I mean, you know.  For being a garden-level apartment and all.

Announcing…

Thursday, March 17th, 2011

It’s been a long time.

I’ve searched and searched.

I’ve been scammed.

I’ve been disappointed.

I’ve been tempted to give up all hope.

But yesterday, my dreams came true.

Because when it comes to a car hunt, you can’t just be ruthless.

Be Subaruthless.

The [weekend]

Monday, August 16th, 2010

What did I [climb]: Pike’s Peak – all by myself, and SO FAST.  Seriously, I hope this doesn’t come off as all braggy-face of me, but I scampered up the entire mountain, and barely broke a sweat.

Sir Edmund Hillary?  How about Sir ANNIE PARSONS.

What did I [burn]: the backs of my calves.  Why does this always happen?  Why doesn’t the sun wrap around to my shins, too, bathing all 360 degrees of my legs in that horrible blazing Vitamin D?  It’s a mystery, and that’s why so is mankind.  [If you get that joke, you win.]

What did I [buy]: two new pairs of Toms.  I couldn’t decide, so I bought both.  Let’s hear it for happy feet – and shoes for kids!



What did I [hear]:
the golden, dulcet voice of Jonatha Brooke – live.  Oh sweet Moses, y’all.  Do you know about this woman?  KNOW ABOUT HER.  Her “Ten Cent Wings” album is something special – trust me (and really, trust Duane, who originally spread the good news).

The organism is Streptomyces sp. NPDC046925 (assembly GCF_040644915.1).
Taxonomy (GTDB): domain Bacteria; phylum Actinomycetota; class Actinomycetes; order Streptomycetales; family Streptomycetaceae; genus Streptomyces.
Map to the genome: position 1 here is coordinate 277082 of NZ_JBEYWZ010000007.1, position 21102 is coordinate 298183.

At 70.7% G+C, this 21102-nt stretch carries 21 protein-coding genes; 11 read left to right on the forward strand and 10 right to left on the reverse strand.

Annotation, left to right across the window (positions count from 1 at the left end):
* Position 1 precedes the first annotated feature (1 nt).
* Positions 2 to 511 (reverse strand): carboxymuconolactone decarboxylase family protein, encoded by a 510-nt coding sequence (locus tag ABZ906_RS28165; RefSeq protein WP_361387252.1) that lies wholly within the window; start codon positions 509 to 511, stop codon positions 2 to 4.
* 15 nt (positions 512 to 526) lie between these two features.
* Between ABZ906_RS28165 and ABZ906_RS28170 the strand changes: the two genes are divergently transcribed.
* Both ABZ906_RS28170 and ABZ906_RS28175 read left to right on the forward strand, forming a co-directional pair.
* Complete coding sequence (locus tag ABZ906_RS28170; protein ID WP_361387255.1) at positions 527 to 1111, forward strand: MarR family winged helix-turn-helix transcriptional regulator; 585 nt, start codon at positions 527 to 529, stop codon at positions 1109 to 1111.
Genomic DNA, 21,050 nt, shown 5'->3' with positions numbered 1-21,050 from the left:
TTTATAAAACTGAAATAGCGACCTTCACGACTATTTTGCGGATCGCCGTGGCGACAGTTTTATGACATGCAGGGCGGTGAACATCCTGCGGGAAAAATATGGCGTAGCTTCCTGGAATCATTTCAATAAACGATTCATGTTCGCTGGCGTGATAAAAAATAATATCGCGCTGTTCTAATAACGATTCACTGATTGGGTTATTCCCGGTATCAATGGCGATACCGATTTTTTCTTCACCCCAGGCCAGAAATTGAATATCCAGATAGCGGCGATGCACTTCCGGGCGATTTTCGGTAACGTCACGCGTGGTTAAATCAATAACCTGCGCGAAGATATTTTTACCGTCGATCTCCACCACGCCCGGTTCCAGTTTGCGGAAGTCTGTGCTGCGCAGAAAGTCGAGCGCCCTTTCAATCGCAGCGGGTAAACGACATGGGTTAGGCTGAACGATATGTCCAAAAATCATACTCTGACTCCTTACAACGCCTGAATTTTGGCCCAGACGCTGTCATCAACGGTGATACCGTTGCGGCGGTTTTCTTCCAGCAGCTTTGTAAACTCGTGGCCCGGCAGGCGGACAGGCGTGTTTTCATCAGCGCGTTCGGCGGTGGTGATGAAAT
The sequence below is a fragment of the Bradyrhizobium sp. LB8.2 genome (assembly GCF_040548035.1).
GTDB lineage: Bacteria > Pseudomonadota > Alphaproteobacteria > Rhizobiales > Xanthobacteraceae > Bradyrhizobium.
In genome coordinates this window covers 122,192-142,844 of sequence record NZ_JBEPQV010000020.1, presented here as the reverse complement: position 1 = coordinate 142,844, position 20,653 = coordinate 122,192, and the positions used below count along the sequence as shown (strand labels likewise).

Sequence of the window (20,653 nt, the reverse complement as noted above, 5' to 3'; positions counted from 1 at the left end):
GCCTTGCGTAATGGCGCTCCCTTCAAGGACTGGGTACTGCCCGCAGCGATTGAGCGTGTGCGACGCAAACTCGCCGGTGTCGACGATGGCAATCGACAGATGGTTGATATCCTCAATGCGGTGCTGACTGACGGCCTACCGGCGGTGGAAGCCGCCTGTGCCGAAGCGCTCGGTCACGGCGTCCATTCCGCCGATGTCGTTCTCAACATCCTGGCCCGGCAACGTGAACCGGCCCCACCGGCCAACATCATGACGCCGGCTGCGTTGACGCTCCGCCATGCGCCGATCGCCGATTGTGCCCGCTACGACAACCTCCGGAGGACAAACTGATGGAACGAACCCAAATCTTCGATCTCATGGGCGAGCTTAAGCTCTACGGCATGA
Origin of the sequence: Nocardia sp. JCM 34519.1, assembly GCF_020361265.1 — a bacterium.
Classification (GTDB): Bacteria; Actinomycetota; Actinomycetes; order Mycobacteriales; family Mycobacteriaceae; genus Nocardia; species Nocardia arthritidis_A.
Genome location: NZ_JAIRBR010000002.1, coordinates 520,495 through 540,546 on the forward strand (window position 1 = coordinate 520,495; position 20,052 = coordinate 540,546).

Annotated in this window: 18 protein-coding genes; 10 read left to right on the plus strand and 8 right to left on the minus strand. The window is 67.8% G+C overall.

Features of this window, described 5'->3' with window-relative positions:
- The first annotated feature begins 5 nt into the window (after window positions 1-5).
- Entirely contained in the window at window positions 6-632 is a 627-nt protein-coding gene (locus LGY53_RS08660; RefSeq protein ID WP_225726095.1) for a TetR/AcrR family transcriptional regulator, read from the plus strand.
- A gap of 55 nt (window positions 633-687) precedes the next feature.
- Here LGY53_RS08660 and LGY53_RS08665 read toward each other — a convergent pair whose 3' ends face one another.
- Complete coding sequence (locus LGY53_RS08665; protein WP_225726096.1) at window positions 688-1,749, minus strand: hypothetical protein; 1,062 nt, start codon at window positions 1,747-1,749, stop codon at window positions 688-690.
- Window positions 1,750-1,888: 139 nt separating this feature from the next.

What did I [make]: jalapeño hummus.  My new food processor is changing my life.

What did I [feel]: so sad, and so happy.  These days, I’m feeling both, and more than ever – like the spectrum is growing, like my capacity for the extremes keeps increasing.  I wonder if this will continue as I get older – until one day, the sad and the happy will stretch out from my heart in opposite directions, hugging the globe and meeting in Madagascar.

I have a million little pieces glued together for my heart.

I don’t know that that’s a bad thing.

Slate grey and fabulous

Wednesday, February 3rd, 2010

I have officially reached adulthood, and ordered my very first piece of brand new, custom furniture.

It should be here in a few weeks.

In a world where I trust that I will always have what I NEED, it’s a humbling luxury to – every now and then – get what I WANT.  I am a super lucky girl.